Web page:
While Tim was in Vietnam, his parents and his sister  moved to Odessa, Texas where they opened the first two Kentucky Fried Chicken Franchises in the area.  They eventually opened up a store in Midland as well.  Tim spent several leaves in the Odessa area. 



SSG Tim Leroy Walter's on Leave, Odessa, Texas-1968


   
Comments/Citation
Captain Bob Rex and Army Staff Sergeant Tim L. Walters were the pilot and observer aboard an O2A aircraft (serial #67-21425) on a combat support mission when it crashed for unknown reasons about 5 miles into Laos west of the DMZ on March 9, 1969. Walters was from Special Operations Group, MACV. The O2A was a two-place observation plane which flew forward air control, marking targets, locating friendly troops, and directing air strikes.

At first, the enemy feared the presence of the small observation planes, knowing that they were able to bring in fighter planes. Later, however, it became more commonplace for any enemy group that believed it had been sighted to open fire and try to bring down the FAC and reduce the accuracy of the impending strike.

The crew of these small unarmed crafts had a dim hope of survival if hit because of their close proximity to the enemy and lack of ability to eject at high altitude and drift out of the area. The planes were light, however, and flew low, so survival was not out of the question. Additionally, the enemy developed weaponry that could knock out the engines only, allowing the plane to arrive on the ground with far less damage.

After Rex and Walters' aircraft crashed, another aircraft (call sign Knife 55), reported that the aircraft crashed at about 1150 hours. A ground team inspected the wreckage and reported that both the occupants were dead. However, hostile ground fire prevented them from recovering the remains. Two members of the ground team did not personally know SSgt. Walters, but stated that both individuals were positively dead. An aircraft engine was on top of the NCO (Walters). The ground team recovered the weapons, map case and camera from the aircraft, but because of hostile ground fire, left the remains behind.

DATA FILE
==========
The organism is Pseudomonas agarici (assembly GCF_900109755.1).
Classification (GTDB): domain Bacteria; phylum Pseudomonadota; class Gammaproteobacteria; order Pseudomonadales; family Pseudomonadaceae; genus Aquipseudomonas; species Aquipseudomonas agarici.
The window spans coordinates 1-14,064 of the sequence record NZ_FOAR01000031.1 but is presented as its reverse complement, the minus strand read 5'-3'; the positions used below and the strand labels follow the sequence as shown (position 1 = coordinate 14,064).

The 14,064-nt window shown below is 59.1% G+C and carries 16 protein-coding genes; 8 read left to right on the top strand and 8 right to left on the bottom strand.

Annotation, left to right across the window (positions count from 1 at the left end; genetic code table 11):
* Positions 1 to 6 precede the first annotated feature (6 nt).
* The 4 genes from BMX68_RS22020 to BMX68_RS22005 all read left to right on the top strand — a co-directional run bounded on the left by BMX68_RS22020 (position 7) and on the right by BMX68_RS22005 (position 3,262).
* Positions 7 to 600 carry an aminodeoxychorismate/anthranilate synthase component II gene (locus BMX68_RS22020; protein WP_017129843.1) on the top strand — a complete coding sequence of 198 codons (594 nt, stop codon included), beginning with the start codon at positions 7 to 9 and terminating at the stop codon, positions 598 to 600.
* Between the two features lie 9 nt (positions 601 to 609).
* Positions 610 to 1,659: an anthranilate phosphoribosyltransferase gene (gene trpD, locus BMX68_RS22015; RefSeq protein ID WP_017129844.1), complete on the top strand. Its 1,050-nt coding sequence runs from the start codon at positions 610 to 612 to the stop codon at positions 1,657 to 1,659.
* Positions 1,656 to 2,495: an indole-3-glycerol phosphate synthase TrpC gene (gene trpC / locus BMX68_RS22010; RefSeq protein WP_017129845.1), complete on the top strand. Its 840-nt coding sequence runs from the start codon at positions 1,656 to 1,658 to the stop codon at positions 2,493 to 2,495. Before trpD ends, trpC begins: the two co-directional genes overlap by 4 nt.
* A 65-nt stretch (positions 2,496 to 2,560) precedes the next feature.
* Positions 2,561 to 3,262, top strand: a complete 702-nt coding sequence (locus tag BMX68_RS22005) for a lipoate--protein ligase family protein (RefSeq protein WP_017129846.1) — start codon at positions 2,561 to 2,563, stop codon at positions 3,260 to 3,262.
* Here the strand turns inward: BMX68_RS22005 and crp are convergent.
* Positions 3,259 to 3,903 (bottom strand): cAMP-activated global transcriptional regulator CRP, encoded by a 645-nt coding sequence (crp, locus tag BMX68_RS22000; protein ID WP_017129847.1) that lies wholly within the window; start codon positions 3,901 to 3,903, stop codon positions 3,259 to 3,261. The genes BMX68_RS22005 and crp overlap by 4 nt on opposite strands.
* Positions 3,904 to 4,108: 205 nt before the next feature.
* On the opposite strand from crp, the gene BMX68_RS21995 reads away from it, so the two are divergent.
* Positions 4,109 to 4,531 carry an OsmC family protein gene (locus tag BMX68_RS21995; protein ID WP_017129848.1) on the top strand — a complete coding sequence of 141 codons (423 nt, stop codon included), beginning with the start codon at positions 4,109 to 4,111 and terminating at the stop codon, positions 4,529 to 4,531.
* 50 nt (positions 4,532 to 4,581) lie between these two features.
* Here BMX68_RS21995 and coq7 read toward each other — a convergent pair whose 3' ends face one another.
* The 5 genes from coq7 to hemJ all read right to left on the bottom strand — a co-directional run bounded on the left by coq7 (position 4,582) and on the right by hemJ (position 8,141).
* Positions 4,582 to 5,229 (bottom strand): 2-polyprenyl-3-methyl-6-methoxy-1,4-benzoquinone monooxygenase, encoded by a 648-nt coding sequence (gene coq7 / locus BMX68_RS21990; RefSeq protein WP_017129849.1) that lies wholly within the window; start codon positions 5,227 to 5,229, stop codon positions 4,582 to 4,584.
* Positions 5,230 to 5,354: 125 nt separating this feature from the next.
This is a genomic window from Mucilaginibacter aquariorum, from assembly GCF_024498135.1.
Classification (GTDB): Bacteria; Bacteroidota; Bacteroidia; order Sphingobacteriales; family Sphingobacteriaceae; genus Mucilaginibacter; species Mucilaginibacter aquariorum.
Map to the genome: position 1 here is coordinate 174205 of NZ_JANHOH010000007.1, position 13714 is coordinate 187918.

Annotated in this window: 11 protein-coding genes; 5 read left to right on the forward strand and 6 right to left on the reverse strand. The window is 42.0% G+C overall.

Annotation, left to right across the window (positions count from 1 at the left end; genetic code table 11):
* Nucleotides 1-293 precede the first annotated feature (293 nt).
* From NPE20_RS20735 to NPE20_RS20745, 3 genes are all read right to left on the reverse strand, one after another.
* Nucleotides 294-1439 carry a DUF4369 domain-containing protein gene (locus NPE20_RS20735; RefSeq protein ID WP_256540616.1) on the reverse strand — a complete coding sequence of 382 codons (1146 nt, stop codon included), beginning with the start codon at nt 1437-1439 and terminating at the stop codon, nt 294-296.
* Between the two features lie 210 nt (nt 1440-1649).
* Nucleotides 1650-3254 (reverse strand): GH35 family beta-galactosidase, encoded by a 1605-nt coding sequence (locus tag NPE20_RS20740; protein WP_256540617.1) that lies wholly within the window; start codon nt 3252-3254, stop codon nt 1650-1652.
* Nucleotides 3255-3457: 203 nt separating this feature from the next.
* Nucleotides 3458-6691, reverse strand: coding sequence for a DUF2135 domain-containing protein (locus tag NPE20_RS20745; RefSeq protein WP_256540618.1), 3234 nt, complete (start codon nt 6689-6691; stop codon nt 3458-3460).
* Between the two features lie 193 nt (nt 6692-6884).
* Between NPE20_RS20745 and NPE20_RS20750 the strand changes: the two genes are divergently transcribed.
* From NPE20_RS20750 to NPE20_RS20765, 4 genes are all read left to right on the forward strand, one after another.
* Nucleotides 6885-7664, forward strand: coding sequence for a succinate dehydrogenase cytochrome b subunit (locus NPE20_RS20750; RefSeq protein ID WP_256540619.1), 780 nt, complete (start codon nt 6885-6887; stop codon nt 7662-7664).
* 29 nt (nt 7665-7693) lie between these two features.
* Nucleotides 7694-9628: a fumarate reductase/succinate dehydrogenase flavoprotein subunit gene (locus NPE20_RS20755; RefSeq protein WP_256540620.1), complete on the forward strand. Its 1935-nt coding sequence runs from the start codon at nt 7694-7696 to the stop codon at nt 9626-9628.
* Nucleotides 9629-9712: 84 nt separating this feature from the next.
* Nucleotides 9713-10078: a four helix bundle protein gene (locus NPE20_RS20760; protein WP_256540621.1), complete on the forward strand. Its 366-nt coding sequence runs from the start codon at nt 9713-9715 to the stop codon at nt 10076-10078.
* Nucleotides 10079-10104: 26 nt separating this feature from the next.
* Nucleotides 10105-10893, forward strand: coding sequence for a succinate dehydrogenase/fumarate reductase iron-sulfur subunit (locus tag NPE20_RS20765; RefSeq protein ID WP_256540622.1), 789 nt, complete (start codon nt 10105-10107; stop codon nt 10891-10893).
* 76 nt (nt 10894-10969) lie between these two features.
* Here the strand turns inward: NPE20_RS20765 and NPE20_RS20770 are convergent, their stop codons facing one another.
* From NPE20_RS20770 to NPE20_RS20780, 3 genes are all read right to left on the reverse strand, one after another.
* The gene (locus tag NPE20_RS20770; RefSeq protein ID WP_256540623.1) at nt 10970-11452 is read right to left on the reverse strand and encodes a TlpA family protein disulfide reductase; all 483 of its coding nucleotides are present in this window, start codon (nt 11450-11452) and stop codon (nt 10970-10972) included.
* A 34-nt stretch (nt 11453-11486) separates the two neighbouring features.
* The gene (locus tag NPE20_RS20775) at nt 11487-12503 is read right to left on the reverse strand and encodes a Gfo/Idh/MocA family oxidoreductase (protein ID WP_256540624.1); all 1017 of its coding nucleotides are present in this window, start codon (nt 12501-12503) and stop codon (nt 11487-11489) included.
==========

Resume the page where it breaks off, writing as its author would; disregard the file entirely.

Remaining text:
Tim's remains were returned from Laos on February 16, 1999; they were positively identified using MCDNA on his teeth on August 11, 1999 and his remains were buried were buried with full military honors in a service on October 23, 1999 at the Silverbrook Cemetery in Niles, Michigan.  He was laid to rest next to the memorial stone of his uncle, Captain Harry Leroy Walters.  His uncle was Missing in Action from World War II and his remains were never recovered.  



Vietnam Wall Panel coords 30W 097